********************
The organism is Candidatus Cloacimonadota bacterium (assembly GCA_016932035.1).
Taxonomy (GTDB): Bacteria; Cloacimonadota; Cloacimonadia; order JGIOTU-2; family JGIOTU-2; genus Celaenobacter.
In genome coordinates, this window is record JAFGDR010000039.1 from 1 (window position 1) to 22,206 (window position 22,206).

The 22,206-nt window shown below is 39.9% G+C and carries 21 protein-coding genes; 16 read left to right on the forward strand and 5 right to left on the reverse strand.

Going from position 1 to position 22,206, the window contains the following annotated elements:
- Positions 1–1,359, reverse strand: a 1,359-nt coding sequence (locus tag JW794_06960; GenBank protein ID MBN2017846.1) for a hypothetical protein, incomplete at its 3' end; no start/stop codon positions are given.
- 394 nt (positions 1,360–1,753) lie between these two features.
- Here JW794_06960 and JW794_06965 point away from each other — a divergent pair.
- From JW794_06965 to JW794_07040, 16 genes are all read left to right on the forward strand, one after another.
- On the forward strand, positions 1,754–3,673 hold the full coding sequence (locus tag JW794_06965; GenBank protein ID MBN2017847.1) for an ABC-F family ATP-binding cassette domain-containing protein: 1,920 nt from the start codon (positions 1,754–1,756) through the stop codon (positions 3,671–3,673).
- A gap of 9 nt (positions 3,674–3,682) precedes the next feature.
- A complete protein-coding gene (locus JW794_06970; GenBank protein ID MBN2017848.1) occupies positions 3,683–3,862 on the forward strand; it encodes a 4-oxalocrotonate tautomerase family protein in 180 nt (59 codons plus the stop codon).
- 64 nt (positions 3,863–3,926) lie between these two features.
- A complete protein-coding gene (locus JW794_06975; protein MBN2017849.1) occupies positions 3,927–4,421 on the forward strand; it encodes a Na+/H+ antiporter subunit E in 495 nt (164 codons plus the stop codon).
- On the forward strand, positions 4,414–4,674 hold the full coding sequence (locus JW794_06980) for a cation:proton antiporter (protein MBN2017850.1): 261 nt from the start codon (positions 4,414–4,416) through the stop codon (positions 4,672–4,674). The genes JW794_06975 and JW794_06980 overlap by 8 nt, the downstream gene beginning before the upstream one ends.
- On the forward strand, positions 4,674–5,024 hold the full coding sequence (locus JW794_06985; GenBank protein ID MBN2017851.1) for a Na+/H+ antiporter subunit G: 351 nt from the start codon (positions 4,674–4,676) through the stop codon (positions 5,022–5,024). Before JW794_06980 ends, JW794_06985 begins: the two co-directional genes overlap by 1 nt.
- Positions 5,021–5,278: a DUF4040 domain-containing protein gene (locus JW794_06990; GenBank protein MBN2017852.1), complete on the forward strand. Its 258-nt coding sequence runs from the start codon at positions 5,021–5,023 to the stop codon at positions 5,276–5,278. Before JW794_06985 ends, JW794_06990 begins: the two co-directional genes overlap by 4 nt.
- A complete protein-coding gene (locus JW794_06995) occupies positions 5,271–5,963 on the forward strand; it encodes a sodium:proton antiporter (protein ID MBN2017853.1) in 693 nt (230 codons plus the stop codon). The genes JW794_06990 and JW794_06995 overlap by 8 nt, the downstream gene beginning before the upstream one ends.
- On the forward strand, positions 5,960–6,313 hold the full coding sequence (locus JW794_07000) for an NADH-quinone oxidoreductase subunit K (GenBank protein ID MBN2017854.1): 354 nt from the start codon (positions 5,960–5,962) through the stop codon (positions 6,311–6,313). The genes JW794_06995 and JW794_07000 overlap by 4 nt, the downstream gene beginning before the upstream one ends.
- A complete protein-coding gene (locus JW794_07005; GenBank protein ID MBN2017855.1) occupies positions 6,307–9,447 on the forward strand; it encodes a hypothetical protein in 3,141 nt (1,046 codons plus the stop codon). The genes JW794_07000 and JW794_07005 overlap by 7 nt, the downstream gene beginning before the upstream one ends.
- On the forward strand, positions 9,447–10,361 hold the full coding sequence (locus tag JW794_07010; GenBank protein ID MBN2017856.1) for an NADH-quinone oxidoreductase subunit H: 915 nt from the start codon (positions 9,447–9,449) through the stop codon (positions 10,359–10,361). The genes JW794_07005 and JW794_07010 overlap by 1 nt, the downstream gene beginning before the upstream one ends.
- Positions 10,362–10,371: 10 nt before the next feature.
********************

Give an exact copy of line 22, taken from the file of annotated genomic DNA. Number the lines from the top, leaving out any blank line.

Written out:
- Positions 10,362–10,371: 10 nt before the next feature.